A Circle K convenience store won Laguna Beach City Council approval Tuesday to sell liquor — a decision that overturned an earlier denial by the Planning Commission.
The council’s 3-1 vote, with Councilwoman Toni Iseman dissenting and Councilman Rob Zur Schmiede absent, allows the Circle K at 885 Glenneyre St. to sell liquor from 10 a.m. to midnight daily.
The Planning Commission in June had been concerned about an oversaturation of alcohol-related businesses in the area. Some commissioners also were wary of late-night liquor sales, particularly of 50-millileter “miniature” bottles.
As part of its decision Tuesday, the council forbade selling miniature bottles, ruling that liquor must come in pint-size bottles or larger.
The council also commissioned a series of police reports examining the sales. The reports will look into Circle K’s alcohol compliance record, safety concerns and any underage purchases.
The Police Department did not object to Circle K’s request to sell liquor from a 6-square-foot display behind the counter.
The store already is permitted to sell beer and wine from 6 a.m. to 2 a.m. daily. The liquor permission does not affect the beer and wine hours.
In voting no, Iseman said she agreed with the Planning Commission’s reasoning.
“I think they’re going in the right direction,” she said.
But Councilman Steve Dicterow said he was OK with the liquor request because the police had no qualms with it. He noted that liquor is already sold at a Ralphs supermarket nearby.
“I think our judgment has to be based on what the police have told us,” said Dicterow, who added that police are regularly at the Circle K to buy food and drinks.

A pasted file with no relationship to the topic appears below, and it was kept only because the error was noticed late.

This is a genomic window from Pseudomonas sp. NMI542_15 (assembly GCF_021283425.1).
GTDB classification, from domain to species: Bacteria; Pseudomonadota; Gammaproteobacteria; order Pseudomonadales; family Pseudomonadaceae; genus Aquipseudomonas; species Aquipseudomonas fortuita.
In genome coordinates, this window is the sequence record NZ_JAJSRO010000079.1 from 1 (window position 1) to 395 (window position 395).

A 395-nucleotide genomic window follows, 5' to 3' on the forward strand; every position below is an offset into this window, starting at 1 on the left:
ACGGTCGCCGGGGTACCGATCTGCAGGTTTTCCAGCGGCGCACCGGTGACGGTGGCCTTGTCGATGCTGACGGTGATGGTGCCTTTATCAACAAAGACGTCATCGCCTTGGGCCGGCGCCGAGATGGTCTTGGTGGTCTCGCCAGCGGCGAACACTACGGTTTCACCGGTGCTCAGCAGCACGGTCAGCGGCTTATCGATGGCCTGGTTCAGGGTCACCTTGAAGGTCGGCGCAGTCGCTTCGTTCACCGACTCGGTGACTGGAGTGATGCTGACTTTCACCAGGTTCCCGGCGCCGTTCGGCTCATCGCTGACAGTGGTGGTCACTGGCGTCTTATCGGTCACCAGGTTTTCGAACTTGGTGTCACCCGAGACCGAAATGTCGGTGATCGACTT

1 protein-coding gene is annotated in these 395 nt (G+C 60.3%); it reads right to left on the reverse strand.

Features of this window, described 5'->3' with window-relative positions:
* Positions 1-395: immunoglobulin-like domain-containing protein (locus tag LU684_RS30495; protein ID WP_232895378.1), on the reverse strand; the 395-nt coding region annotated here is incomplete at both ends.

“This is a well-monitored place compared to most others in town,” Dicterow said.
Mayor Kelly Boyd noted that liquor has been sold in the area for decades, but, like the Planning Commission, he didn’t want the store to sell miniature liquor bottles.
Final approval for ‘granny flats’ ordinance
In other action Tuesday, the council approved the final reading of a “granny flats” ordinance designed to promote more housing stock in the city, particularly for senior citizens and low-income residents.
The law allows eased construction requirements for the small units, also known as accessory dwelling units, which can be attached or detached from a main property.
They will be permitted in single-family neighborhoods. The ordinance includes an exemption from city parking requirements if the units are rented to low-income people or are within a half-mile of public transit, among other exemptions.
A unit’s maximum size will depend on the lot size, but none can be larger than 750 square feet.